Ethiopia achieved the rare feat of conceding five goals in a qualifier and still reaching the Africa Cup of Nations.
Sudan scored five in Khartoum only to come off second best in the scramble for a ticket to South Africa on the away-goal rule after losing the second leg 2-0 in Addis Ababa.
Supporters of the Walias Antelopes — an endangered species found in the mountains of northern Ethiopia — danced and sang late into the night in the streets of the capital to celebrate a return to the Cup of Nations.
When the fearless national team walk on to the Mbombela Stadium pitch in Nelspruit on January 21 to face title holders Zambia they will be ending a three-decade absence from the African football showcase.
Ethiopia have been drawn with Zambia, Nigeria and Burkina Faso in Group C and the last time they played in the tournament 31 years ago they also met the Chipolopolo (Copper Bullets) and the Super Eagles in Libya.
The Antelopes fell 3-0 to Nigeria and 1-0 to Zambia and just about every football supporter outside the east African state expects similar outcomes this time, leaving the Ethiopians and the Burkinabe to fight for third place.
Just getting to the 2013 tournament has been a great achievement for coach Sewnet Bishaw and his team as they eliminated favoured Benin, also on away goals, before being paired with Sudan.
Bishaw is in his second spell at the helm and has changed the weekend life style of many countrymen, who traditionally shunned a struggling national side and watched televised English Premier League and Spanish La Liga games instead.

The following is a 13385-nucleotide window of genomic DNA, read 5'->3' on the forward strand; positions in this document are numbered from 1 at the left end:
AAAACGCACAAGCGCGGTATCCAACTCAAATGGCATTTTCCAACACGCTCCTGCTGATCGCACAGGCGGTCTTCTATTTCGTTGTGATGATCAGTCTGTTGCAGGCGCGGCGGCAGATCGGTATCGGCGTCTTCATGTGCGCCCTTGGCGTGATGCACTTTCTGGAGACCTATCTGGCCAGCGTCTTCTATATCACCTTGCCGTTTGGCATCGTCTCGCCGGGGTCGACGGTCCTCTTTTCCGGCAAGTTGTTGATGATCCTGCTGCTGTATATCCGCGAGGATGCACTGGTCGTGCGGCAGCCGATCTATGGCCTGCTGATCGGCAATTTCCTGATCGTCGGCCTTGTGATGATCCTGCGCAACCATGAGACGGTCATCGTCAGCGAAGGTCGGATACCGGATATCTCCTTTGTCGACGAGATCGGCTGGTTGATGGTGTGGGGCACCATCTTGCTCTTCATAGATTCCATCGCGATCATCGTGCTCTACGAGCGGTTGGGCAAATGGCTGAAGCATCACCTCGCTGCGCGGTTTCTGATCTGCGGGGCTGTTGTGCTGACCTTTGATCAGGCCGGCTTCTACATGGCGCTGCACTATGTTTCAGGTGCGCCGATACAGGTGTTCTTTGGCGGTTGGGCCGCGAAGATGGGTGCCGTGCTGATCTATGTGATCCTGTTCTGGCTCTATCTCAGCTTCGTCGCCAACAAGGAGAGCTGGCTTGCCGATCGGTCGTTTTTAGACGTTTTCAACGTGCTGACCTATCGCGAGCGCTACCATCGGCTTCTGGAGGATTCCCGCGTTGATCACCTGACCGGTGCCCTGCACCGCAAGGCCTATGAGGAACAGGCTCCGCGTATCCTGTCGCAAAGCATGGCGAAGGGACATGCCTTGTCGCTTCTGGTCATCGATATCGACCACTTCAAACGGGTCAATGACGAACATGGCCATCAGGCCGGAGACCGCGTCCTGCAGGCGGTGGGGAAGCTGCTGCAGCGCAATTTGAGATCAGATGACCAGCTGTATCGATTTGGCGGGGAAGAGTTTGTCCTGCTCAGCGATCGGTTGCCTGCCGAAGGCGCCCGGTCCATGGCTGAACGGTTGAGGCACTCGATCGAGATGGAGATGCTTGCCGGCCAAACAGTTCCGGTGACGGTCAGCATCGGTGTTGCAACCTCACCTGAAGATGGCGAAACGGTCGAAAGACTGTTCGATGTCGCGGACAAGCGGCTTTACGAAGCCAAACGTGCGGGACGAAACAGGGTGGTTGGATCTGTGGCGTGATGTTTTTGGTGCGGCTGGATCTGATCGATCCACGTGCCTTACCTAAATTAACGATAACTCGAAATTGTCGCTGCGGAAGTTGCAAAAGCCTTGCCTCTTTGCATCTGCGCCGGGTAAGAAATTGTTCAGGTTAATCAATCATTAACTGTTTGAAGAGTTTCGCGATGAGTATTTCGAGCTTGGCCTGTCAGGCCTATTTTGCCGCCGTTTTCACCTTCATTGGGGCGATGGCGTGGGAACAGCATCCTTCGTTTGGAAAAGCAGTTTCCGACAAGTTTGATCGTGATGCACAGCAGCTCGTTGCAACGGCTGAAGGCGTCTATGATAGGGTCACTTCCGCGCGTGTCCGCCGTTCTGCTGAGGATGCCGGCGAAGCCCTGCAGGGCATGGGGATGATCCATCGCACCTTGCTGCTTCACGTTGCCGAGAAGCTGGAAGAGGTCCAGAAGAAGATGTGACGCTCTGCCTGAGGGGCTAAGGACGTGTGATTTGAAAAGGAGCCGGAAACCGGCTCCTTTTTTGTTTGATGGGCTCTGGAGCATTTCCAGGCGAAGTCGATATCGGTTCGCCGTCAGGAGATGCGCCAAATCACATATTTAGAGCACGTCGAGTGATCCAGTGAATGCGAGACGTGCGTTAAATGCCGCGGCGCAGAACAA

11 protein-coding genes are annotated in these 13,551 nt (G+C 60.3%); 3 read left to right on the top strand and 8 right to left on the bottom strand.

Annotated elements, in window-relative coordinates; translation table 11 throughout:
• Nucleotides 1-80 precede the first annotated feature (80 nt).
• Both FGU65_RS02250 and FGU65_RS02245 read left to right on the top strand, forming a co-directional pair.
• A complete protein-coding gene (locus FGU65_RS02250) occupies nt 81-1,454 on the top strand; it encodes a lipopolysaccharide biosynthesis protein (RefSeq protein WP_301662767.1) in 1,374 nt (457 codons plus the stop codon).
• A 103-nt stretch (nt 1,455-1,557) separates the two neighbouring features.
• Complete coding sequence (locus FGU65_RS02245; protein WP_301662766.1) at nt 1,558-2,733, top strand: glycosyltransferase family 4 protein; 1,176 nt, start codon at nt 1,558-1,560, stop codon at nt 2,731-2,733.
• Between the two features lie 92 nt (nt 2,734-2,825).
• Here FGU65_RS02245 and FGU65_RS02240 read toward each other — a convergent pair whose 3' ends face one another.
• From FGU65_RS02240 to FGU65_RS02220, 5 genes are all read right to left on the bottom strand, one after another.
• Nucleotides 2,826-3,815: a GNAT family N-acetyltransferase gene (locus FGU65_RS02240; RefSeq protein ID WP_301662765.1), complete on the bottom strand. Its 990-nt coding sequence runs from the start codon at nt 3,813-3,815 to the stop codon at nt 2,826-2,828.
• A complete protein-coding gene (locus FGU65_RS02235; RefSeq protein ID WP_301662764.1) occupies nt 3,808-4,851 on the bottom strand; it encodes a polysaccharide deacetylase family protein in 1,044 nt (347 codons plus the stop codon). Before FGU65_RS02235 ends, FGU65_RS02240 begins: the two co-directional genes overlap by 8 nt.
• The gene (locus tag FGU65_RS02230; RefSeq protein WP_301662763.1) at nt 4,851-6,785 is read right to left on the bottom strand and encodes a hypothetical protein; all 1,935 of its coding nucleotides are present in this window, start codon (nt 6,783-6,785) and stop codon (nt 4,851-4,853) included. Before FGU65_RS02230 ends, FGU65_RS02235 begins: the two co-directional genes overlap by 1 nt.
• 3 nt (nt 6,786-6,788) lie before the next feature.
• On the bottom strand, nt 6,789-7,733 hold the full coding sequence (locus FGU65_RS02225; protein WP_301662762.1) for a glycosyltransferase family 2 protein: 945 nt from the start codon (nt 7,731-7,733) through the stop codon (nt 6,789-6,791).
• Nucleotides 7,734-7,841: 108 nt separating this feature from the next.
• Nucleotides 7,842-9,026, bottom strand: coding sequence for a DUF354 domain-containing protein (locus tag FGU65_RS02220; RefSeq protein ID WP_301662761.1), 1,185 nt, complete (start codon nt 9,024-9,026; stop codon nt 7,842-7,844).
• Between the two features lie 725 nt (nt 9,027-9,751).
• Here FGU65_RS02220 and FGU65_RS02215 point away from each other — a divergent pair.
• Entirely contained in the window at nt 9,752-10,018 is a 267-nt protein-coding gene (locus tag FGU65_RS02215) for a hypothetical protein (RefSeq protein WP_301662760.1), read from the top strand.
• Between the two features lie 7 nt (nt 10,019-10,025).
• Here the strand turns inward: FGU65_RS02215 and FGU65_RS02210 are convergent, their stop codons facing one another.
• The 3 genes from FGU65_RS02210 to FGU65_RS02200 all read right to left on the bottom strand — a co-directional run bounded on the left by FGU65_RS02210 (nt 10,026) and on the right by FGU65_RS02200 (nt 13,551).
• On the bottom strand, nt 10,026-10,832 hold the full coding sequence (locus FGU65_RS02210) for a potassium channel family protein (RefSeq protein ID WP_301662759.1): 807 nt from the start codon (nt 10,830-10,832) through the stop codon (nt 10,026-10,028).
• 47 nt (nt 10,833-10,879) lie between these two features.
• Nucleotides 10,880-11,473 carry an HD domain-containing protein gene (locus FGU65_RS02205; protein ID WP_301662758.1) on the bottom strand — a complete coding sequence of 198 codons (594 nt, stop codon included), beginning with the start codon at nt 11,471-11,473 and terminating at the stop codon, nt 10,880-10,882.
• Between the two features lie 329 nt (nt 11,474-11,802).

“We worked really hard to qualify and people should appreciate that. We cleared difficult hurdles in Benin and Sudan and will not make life easy for any of our opponents,” he told Ethiopian reporters.
“Hard work and unity are our strengths. We succeeded because of intense training and a high level of discipline. I just hope we can learn from some of the silly goals we conceded in Khartoum.”
Bishaw inherited one of the hottest national-coach seats in Africa with 15 occupants during the past decade, including Scot Iffy Onuora, who was sacked for telling reporters he had to clear grazing cows before training sessions.
There are no animals these days — just a dedicated group of footballers dominated by league champions Saint George and runners-up Dedebit, who supply 17 of the 23-man squad.
But the star of the team, striker Saladin Said, is based in Egypt and there are two other foreign-based Antelopes heading for South Africa — midfielder Yusuf Salah plays in Sweden and striker Fuad Ibrahim in the United States.
Virtually unknown outside his country until last year, Said has a habit of scoring spectacular goals and if he clicks, Ethiopia could be celebrating a first Cup of Nations victory since overcoming Uganda 37 years ago.